Jeremy Lin: New York Knicks Have No Choice but to Match Houston Rockets' Offer
According to the New York Post, the Houston Rockets have enticed Jeremy Lin with a big four-year, $30 million, back-loaded contract that would not only pay him, but put him among some of the highest-paid players in the league by the time the final two years of his contract came through.
Back-loading the offer like that may not seem like a huge deal, but if the Knicks were to match that offer, they would have four players making eight figures by the time the 2014-15 season came along, which would tear apart their salary cap and send them hurtling toward the luxury tax line.
However, at this point the Knicks have no choice but to retain Jeremy Lin; there's no other option for them.
Steve Nash ended up getting traded to the Lakers, Goran Dragic signed a deal with the Suns, Kyle Lowry was traded to Toronto, Jason Kidd signed with the Knicks but more so as a back-up, Andre Miller is returning to the Nuggets and the same with Jameer Nelson and the Magic (via NBA.com).
Basically, that leaves Jeremy Lin, Raymond Felton and Ramon Sessions, only one of whom made a noticeable impact on their team last season.
There's a huge drop-off from Lin to the rest of the free-agent point guards, and unless the Knicks want to suffer through a season of criticism for not re-signing Lin, they'd best put him back in orange and blue.
For one, there's no other player on the free-agent market that could bring the television ratings, jersey and ticket sales quite like Jeremy Lin could. He's so marketable that they'll make up the entirety of his salary from advertising revenue and ticket sales in the first year alone.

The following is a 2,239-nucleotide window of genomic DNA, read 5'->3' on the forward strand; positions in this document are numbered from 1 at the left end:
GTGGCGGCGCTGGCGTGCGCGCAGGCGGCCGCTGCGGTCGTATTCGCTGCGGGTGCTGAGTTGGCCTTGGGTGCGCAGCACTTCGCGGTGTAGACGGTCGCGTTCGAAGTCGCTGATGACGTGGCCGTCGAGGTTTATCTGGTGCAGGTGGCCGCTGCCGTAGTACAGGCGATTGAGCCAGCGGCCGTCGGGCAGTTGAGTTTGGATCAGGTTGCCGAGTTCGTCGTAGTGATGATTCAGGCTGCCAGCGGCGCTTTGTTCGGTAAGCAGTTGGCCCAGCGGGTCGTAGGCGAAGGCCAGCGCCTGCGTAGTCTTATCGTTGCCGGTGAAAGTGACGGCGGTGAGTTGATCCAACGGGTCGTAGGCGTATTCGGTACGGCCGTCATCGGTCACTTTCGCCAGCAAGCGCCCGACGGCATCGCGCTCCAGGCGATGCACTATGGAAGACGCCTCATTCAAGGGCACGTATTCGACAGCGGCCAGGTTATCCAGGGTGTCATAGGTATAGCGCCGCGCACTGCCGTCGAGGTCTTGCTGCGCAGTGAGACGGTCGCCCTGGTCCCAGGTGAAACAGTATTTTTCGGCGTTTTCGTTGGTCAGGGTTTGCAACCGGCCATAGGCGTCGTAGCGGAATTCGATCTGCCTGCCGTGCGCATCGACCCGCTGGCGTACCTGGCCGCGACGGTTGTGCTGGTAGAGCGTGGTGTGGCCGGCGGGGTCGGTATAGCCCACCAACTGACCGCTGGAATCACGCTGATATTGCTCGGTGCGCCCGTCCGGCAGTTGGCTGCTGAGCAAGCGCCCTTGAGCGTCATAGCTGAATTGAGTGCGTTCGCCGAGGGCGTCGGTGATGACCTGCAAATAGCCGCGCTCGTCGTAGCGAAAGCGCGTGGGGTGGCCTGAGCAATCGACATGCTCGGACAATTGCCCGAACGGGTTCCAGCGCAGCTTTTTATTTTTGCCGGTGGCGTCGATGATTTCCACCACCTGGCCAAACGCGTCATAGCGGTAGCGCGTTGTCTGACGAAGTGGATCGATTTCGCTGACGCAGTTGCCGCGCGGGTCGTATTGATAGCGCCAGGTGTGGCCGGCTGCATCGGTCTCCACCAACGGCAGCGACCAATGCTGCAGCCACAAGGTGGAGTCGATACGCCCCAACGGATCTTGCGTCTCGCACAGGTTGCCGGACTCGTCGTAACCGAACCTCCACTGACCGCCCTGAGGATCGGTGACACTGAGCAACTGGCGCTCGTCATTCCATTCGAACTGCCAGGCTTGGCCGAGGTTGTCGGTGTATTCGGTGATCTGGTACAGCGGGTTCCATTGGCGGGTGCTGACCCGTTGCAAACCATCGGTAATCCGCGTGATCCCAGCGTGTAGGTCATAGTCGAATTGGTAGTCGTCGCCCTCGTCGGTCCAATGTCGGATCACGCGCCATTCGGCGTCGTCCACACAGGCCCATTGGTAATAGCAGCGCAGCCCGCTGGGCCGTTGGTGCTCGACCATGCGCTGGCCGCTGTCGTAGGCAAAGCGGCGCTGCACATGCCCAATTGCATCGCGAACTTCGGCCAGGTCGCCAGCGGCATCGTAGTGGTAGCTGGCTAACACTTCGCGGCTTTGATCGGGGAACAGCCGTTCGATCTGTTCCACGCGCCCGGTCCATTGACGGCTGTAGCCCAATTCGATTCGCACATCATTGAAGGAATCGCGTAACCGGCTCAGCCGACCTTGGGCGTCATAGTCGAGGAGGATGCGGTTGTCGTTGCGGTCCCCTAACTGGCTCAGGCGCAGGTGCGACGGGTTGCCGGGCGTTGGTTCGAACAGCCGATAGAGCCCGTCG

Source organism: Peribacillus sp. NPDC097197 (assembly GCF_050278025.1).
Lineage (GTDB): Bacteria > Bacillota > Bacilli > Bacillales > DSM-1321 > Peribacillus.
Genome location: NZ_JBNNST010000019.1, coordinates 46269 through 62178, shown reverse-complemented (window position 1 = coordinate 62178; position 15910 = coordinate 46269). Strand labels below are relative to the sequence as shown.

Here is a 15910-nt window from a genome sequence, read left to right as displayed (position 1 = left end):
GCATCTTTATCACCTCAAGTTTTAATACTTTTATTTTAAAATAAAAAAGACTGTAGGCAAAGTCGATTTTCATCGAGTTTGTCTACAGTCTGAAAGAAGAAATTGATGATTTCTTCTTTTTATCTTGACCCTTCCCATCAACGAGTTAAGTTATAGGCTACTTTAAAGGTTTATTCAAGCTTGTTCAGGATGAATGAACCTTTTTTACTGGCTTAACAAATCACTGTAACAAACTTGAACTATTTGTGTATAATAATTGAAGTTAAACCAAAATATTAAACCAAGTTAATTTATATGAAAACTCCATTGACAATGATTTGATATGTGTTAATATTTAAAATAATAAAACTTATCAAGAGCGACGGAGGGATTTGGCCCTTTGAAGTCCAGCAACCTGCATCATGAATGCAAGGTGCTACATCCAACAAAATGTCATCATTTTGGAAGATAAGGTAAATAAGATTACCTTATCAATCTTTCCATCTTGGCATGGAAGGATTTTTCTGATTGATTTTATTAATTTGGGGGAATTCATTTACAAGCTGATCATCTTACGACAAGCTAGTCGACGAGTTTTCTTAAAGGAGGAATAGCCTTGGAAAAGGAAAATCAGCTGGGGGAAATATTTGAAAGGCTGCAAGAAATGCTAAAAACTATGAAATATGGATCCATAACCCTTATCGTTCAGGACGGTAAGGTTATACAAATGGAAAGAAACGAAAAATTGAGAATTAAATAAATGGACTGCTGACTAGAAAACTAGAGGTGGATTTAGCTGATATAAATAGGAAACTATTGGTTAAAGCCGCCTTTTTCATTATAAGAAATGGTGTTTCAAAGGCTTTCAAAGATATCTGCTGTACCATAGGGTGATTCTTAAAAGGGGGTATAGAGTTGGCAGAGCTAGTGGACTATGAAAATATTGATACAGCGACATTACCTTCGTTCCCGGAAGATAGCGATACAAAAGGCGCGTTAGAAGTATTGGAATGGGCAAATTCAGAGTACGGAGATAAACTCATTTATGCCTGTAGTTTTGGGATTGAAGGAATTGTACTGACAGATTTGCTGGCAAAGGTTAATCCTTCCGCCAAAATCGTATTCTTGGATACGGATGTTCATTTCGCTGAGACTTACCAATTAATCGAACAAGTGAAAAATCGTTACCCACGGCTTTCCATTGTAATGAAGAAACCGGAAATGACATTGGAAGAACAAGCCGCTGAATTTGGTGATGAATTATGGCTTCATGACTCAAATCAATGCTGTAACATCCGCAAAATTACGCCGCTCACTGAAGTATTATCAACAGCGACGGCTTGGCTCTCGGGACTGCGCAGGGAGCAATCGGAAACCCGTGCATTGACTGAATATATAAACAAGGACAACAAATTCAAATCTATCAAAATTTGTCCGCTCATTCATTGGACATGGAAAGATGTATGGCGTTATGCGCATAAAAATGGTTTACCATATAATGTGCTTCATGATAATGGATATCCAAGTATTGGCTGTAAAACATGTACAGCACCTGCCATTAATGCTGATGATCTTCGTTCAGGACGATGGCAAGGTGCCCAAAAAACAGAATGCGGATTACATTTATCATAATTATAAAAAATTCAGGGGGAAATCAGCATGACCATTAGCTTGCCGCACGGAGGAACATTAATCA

However, all of that earning power leaves once the team starts losing, right? Absolutely, but is there any other point guard who can help a team win quite as much as Lin? It doesn't seem so.
Felton has fallen a long way since running and gunning with D'Antoni's Knicks a few years back, and Sessions has never been more than the fourth- or fifth-best player on any good team. Lin, meanwhile, has the capability of carrying a team, as we saw back in February.
The Knicks aren't going to find anyone else out there who can score 20 points in any given game, hit a game-winning three or dole out seven or eight dimes a game. That kind of production just isn't out there.
New York may be ruining their ability to wiggle around the luxury tax in three years, but they won't be able to add anyone of this caliber anyway unless they somehow finagle their way into trading Amar'e Stoudemire, which isn't happening anytime soon.
The Knicks have great talent, but Lin is a guy who can bring that talent together in one cohesive unit should everyone work out well together, which is something they desperately need.
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